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I'm not sure where this originated, it came to me
by e-mail. Not sure how accurate it is, but here it is anyway:
Before the Battle of Agincourt in 1415, the French, anticipating victory over the English, proposed to cut off the middle finger of all captured English soldiers. Without the middle finger it would be impossible to draw the renowned English longbow and therefore be incapable of fighting in the future.
This famous weapon was made of the native English Yew tree, and the act of drawing the longbow was known as "plucking the yew" (or "pluck yew").
Much to the bewilderment of the French, the English won a major upset and began mocking the French by waving their middle fingers at the defeated French, saying, "See, we can still pluck yew! PLUCK YEW!"
Since 'pluck yew' is rather difficult to say, the difficult consonant cluster at the beginning has gradually changed to alabiodental fricative 'F', and thus the words often used in conjunction with the one-finger-salute are mistakenly thought to have something to do with an intimate encounter.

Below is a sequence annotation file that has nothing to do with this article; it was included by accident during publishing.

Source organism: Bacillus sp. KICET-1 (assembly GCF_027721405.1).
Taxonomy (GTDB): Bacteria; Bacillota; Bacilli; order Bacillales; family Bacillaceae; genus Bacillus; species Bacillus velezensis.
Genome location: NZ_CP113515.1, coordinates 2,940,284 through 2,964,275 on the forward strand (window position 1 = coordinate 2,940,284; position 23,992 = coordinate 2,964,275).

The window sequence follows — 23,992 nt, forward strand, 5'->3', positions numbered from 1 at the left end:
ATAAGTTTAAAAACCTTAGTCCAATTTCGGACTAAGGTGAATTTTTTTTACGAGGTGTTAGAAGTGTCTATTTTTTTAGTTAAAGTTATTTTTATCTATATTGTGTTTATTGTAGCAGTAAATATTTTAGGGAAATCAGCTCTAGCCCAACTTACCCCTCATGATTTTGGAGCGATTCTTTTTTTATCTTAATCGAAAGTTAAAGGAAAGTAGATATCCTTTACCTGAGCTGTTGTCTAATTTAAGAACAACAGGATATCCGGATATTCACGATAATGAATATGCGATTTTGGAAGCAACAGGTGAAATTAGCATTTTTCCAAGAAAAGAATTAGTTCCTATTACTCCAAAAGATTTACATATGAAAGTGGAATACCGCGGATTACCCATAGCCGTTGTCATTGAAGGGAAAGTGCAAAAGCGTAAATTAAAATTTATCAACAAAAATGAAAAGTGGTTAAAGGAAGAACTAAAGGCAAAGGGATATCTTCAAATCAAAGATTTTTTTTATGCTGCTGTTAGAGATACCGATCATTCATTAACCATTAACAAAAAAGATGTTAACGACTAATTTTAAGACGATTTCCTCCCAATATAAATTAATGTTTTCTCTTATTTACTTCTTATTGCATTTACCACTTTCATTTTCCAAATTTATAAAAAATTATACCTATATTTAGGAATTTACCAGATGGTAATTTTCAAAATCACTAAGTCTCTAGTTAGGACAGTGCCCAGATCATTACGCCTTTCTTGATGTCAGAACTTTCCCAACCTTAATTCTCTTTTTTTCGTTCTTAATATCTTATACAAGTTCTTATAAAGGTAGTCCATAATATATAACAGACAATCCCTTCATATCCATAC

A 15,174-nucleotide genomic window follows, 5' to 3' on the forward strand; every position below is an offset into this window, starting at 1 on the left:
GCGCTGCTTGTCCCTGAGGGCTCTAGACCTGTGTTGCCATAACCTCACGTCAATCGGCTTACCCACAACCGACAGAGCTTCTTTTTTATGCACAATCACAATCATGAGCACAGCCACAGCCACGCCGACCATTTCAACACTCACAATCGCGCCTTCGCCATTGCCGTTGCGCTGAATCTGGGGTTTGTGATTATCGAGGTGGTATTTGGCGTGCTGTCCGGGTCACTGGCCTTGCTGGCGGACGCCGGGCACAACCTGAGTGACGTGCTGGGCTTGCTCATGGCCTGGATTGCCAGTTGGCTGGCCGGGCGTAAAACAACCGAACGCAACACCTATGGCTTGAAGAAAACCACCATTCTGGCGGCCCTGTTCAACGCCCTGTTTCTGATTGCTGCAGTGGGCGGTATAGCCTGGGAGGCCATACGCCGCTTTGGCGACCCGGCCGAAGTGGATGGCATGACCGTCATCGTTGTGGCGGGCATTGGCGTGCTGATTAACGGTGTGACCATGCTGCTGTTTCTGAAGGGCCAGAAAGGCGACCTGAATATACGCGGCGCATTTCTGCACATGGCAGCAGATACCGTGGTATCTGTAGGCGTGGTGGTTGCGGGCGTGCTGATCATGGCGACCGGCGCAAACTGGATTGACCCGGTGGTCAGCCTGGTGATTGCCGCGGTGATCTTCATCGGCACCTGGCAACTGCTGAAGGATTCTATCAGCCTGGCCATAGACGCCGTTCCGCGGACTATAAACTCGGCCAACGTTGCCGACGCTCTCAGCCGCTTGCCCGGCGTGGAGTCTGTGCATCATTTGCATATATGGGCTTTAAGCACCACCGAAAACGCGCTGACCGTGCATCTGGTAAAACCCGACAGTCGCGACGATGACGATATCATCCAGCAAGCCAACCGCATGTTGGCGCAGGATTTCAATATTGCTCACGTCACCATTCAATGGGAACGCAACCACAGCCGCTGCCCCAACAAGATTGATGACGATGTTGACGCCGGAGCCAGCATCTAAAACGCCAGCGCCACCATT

It is also because of the pheasant feathers on the arrows used with the longbow that the symbolic gesture is known as "giving the bird".
And yew thought yew knew everything!
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Next to the day, the week is the most important
calendric unit in our life. And yet, there is no astronomical significance to
the week. Nothing cosmic happens in the heavens in seven days.* How, then, did
the week come to assume such importance?